From struct_PEB, move to offset 0x0c which is _PEB_LDR_DATA structure that contains 7 elements:

typedef struct _PEB_LDR_DATA {
ULONG Length; //0x000
BOOLEAN Initialized; //0x004
PVOID SsHandle; //0x008
LIST_ENTRY InLoadOrderModuleList; //0x00c
LIST_ENTRY InMemoryOrderModuleList; //0x014
LIST_ENTRY InInitializationOrderModuleList; //0x01c
EntryInProgress / /0x024

is a double linked list containing pointers to LDR_MODULE structure:

typedef struct _LIST_ENTRY {
Flink; //0x000
Blink; // 0x004

Using this chain, we can browse every DLL modules that are loaded by the processes and therefore we can find kernel32.dll. This is where the shellcode can find kernel32.dll as it is always located as the first item on the InInitializationOrderModuleList.

After the necessary DLLs are found, it will parse the DLL PE header to find its export table and locate the RVAs of the export function that matches the hardcoded hash calculated at 0x000000DC.

[Note: In order to understand how the shellcode parse the PE header, you need to refer to PE Format Diagram]


I hope to show more detailed analysis like how the hardcoded addresses are generated and show you how the export function is actually loaded and called by the shellcode. This requires us to do dynamic analysis using OllyDBG with a "bait" file. I hope there is guideline on the Internet as I am lazy to find it now ;)

I really hope to share how it can be done. Hopefully I can motivate myself and share the knowledge here asap.


Signing off

Sunday, May 24, 2009

SWF Exploit Analysis - Part 1

It has been a while since my last post dated on 4 April 2009. Today I'm gonna to tell about the technical analysis on SWF (Flash Video) exploitation file.

Tools Needed

The analysis is divided into 2 parts. The first part will explain the decompress the SWF file and extract embedded exploited SWF file. After that it will be followed by how to locate and extract the obfuscated shellcode.

The second part will explain how to deofuscate the shellcode and its payload.

Analysis of SWF

This is the screenshot of the original exploit SWF file to give you an image on how does the file looks like:

It is totally unreadable huh! ;) That is because the SWF file was compressed by looking at the first 3 bytes CWS. We can dump tag by using swfdump.exe from SWFTools:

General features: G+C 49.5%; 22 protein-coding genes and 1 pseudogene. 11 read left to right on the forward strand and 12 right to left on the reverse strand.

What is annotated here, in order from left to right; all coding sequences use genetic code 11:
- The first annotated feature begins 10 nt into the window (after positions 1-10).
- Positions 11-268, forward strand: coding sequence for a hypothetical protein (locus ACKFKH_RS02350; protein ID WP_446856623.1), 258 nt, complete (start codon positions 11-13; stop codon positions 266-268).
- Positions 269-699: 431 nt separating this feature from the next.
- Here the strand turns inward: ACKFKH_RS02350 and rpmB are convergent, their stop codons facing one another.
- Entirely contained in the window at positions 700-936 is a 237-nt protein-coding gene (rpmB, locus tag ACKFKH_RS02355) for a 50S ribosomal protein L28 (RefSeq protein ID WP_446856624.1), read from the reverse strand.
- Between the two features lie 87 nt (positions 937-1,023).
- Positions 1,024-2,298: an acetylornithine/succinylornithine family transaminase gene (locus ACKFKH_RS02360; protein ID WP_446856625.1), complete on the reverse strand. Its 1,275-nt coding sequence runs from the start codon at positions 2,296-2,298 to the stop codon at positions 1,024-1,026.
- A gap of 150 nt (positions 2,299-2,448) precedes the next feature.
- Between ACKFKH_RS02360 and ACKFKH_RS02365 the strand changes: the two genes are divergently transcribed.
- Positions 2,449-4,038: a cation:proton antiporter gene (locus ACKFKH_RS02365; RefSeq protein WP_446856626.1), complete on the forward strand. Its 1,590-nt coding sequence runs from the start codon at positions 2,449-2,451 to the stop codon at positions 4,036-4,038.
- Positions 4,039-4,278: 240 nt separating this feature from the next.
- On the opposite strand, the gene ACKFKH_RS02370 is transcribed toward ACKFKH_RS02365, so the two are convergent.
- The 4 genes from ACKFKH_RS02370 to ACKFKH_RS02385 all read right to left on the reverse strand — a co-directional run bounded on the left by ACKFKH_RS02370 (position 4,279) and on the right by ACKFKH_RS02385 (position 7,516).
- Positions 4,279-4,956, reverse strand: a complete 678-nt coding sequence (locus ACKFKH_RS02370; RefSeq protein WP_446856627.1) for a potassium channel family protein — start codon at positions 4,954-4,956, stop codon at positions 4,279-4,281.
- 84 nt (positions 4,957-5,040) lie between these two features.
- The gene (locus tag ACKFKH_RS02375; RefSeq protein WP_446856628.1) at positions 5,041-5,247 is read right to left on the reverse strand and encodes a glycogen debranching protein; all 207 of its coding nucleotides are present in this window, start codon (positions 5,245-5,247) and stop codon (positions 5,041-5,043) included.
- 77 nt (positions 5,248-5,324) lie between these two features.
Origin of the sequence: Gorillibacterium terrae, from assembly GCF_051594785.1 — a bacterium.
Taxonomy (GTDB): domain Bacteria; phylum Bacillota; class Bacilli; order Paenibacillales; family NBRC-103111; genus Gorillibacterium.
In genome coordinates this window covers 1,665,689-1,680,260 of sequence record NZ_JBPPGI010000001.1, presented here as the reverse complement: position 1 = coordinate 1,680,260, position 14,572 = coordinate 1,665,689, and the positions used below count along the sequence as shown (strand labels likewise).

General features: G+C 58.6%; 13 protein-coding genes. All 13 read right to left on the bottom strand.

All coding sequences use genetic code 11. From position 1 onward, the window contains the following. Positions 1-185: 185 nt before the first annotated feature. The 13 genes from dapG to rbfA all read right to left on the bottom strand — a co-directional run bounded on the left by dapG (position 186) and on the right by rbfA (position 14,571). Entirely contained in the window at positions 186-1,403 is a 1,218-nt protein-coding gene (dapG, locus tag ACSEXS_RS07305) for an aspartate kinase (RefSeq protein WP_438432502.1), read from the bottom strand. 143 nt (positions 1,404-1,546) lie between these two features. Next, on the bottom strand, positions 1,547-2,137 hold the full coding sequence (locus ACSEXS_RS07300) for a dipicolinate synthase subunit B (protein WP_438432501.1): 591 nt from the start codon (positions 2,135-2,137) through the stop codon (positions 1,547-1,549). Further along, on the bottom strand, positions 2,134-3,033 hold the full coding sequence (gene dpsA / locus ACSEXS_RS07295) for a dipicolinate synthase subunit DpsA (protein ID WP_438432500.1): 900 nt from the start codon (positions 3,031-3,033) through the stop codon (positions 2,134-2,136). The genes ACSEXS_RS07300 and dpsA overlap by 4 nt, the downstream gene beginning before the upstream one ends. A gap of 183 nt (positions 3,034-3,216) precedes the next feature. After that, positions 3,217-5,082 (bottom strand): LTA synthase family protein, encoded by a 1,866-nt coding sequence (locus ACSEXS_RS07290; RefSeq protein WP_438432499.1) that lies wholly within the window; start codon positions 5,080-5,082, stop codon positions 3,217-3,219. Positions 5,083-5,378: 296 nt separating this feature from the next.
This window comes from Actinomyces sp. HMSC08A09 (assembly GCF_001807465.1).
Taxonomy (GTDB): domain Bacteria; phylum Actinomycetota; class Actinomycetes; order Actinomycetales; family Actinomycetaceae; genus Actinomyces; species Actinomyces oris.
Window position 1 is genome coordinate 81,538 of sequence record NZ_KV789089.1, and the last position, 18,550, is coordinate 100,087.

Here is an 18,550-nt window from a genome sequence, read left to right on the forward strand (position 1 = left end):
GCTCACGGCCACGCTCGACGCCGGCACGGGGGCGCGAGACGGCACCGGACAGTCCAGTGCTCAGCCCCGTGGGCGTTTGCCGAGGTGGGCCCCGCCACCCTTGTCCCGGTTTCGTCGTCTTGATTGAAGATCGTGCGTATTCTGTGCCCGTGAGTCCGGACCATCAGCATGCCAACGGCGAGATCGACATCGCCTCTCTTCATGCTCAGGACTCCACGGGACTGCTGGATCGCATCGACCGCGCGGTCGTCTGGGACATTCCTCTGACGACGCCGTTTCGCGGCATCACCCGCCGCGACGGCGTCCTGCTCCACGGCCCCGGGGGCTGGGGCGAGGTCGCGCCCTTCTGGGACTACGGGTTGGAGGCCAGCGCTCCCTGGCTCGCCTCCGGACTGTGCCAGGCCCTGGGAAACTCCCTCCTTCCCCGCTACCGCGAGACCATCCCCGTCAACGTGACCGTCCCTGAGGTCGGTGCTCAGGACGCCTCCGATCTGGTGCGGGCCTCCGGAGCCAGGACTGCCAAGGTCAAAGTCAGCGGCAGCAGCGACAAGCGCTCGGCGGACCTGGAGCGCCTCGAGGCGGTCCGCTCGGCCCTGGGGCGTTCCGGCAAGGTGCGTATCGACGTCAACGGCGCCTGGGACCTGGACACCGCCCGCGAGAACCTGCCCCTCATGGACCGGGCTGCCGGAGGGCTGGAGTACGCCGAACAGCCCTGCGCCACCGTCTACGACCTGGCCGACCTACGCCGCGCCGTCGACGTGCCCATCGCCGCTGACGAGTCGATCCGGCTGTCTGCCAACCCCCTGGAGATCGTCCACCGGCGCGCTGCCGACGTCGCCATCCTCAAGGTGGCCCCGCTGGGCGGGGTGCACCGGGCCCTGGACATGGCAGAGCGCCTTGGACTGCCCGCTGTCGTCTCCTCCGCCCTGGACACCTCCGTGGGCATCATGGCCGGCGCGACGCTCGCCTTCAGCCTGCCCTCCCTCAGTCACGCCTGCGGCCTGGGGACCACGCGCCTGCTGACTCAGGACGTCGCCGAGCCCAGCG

C:\bin\swftools\swfdump.exe -atpdu flash.$wf > flash.swf.swfdump



Notice that there are a number of pushstring commands, which are the hex code of the exploited SWF files. They will generate the same exploited SWF file. Extract one of the hex string from the pushstring commands into UltraEdit, like this:

Copy and paste the hex string and press a SAPCEBAR (yes, a SPACEBAR!!!) to create a hex code 20. After that press Ctrl + H to switch to hex mode:

Double click 20 and press Ctrl + R to replace the space with hex string:

Click Replace All button and the result would be:

Under Hiew:

It is now more readable right ;)

Now we can use swfdump.exe again to see the tag and we need to find DEFINEBITS section where the shellcode is located:

C:\bin\swftools\swfdump.exe -atpdu exploit_swf > exploit_swf.swfdump


From the DEFINEBITS section, we can know the starting offset of the shellcode as well as its end offset:

[image continuation]

So we should find offset from aa 02 34 d1 to 11 67 8a 37 using your any hex editors as you like:


And the obfuscated shellcode looks like this:


We got the shellcode from the exploited SWF but we still do not know what its payloads. In the next section, I will explain how to deofuscate the shellcode by looking for the "key" in order to deobfuscate it and some common techniques used in shellcode like using PEB to find the kernel32.dll and then looking for the address of LoadLibrary to load the necessary APIs in order to execute its payload.

To be continued...